I wish I could say I was a neat organized wiring guy but the reality is that modifying the harness to the BugE was a truly messy business. Each component was soldered onto the harness as per my wiring diagram. Originally, I was going to solder all connections. However, in the interest of time, I finally resorted to using wire taps for the speedometer indicator wires. Although it looks messy, the wiring is not really that complicated. Once I decide on the final dashboard layout, I'll shorten some of the wires to make this look better.

In the middle of the shelf, you can see the rear of the 48V meter. Next to it is a black switch for the fan. In the middle there are now some connectors. A 9-pin (lights), 12pin (speedometer) are installed. The red and yellow wires are for a 2-pin (brake light) connector ready to plug into the control stick. Along the right (driver's side left) are wires that are on their way to the chassis.
Also in this bundle will be a 48V pair of wires for the battery meter. Also, a wire pair will be run for the horn too since the horn will be mounted to the battery tray. The throttle cable will also run along this path, to be connected once the cowl is mated with the rest of the car.

Finally, it was time for testing. Turn signals worked as did the brake light. Headlights worked and the speedometer lit up a nice luminescent blue. The BugE seemed to come to life! I only had two problems. First, on the speedometer,I wanted the hazard indicator to turn on when the brakes were applied. Instead, I got the high-temperature indicator. This was understandable since the speedometer wire bundle had light purple & a grayish purple that are easily confused. Then, I discovered my vent fan was wired backwards (it has polarity). After fixing both issues, the wiring was then tucked above the shelf & zip tied to it.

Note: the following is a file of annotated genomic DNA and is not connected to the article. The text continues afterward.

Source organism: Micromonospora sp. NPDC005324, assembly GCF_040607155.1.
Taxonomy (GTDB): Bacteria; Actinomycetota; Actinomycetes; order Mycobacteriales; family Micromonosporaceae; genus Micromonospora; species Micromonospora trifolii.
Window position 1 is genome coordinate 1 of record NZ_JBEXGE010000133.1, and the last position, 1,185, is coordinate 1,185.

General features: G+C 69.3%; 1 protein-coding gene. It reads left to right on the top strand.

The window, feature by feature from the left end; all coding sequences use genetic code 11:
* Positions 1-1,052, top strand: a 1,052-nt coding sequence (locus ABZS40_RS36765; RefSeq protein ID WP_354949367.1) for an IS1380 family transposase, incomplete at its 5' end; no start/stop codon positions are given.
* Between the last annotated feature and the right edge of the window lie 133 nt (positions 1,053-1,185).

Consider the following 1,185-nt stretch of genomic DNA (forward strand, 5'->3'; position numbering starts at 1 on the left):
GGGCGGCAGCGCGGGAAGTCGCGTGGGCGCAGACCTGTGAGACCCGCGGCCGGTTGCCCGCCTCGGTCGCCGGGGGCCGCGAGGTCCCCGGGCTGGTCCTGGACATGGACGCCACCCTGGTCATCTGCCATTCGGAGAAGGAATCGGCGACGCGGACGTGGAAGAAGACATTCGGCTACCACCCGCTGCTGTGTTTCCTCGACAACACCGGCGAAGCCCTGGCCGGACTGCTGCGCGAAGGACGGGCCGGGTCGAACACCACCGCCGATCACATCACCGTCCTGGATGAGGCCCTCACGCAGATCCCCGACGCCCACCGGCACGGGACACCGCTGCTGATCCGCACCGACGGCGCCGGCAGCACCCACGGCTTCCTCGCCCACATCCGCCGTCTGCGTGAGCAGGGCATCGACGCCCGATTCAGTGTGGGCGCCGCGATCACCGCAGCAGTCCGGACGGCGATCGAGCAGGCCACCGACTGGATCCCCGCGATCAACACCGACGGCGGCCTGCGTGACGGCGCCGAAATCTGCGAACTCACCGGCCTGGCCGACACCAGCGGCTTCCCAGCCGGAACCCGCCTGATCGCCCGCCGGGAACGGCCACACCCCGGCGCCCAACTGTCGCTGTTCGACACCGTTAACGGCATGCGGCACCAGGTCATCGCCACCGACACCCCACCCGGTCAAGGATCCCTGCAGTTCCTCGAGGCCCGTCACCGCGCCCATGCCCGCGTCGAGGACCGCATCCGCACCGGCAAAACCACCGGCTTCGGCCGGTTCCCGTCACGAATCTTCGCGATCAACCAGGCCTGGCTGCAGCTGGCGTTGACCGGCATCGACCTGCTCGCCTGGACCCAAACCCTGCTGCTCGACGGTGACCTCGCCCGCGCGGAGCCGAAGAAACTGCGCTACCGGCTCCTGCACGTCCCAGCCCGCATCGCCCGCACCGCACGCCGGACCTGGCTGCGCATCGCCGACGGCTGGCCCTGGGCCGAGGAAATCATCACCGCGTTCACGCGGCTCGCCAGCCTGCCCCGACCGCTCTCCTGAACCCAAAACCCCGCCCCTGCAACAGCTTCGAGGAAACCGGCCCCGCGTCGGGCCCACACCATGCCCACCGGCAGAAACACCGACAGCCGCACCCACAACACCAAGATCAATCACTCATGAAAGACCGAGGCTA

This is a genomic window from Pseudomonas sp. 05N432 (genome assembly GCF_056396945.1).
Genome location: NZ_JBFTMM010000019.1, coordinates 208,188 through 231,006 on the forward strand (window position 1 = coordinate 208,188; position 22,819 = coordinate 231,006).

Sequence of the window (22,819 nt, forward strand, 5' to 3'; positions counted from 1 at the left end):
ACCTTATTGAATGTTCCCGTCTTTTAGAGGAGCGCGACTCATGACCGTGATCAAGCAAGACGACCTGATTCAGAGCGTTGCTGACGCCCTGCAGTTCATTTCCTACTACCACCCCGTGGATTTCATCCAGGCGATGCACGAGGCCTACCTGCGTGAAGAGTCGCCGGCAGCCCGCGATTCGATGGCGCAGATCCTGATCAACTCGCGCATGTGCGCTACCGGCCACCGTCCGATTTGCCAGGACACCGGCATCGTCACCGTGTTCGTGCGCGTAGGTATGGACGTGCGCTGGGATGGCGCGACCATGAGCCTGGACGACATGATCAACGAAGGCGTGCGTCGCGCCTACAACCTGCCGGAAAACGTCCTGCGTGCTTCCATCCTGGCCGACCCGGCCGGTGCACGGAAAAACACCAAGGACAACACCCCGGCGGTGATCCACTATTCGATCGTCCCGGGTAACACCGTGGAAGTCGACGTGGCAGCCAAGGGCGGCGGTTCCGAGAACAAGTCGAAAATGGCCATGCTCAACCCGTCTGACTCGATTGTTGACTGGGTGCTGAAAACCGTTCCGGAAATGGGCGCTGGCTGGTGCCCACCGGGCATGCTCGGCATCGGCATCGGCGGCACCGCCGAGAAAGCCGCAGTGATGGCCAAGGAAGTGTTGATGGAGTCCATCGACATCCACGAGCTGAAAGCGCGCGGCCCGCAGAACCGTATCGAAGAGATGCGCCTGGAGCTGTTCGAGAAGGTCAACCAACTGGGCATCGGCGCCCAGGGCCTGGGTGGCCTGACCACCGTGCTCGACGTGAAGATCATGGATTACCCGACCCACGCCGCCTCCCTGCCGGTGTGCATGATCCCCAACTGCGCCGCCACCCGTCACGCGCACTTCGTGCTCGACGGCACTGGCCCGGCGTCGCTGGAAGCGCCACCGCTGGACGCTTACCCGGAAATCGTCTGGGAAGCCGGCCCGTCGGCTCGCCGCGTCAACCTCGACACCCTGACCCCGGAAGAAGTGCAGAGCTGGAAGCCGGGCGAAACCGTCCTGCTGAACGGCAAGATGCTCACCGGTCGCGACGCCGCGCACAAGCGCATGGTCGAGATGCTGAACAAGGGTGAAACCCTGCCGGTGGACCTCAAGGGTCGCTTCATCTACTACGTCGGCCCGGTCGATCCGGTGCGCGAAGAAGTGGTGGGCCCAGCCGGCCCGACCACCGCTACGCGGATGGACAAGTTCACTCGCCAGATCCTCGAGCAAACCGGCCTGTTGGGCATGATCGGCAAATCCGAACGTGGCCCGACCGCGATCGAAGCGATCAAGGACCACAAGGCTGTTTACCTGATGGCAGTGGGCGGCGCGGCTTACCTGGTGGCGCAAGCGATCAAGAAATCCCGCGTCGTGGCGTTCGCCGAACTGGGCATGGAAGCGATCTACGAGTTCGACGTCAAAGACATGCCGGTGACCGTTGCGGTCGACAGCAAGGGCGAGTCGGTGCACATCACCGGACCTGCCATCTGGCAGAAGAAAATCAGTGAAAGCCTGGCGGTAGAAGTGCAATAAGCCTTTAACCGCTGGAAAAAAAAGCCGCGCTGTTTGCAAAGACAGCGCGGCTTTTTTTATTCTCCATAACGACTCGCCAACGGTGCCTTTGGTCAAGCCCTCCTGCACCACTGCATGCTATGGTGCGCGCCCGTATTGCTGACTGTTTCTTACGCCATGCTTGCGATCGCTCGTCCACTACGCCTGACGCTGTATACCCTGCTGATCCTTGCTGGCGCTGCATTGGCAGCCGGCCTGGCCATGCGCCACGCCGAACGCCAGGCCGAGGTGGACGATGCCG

The end result? Some nice lighting of course! Not only do the lights work, but the speedometer also displays the status of the lights too!

Tools used:
  • Table & cushions to put BugE cowl on
  • Good quality wire stripper (Sears Craftsman)
  • Helping-hands tool (Radio Shack)
  • Soldering iron & base
  • Trouble light (to see in cowl better)
  • Pliers (to crimp tap connectors)
  • Crimper tool (to crimp spade connectors)
  • Small screwdrivers & adjustable wrench
  • 12V battery for testing circuits
  • Drill & 1/4" bit (for making more Ziptie holes in the wiring shelf)
Materials used:
  • Assorted spade connectors (didn't count, had a spade connector kit)
  • Solder, heat shrink tubing & matches
  • Electric tape
  • Assorted medium size Zipties (I find I use this size the most).
  • Copper wire in colors red, black, yellow & blue.
Approximate time:
  • Redraw cowl wire diagram (noting wire color changes & tap locations) - 1:30 minutes.
  • Mount tail light - mark & drill mounting holes, then mount tail light - 30 minutes.
  • Extend brake light wires & solder/heat shrink headlight, mirror lights/fan (solder pen warm-up time included) - 1 hour.
  • Add speedometer wire harness taps as per new wire diagram - 30 minutes.
  • Trim lock notches, drill mount holes, run wire through strap - 1 hour.
  • Troubleshoot & Redo polarity problem on fan - 15 minutes.
The lighting performed OK. However, NY insisted that I change my lighting configuration to have a headlight in front. They also wanted separate DOT blinkers rather than using blinkers in the mirrors. So, I discarded my original wire harness and just made my own from automotive wire and MOLEX connectors. The new wiring harness is MUCH easier to troubleshoot and looks much nicer than my first attempt. Read about it HERE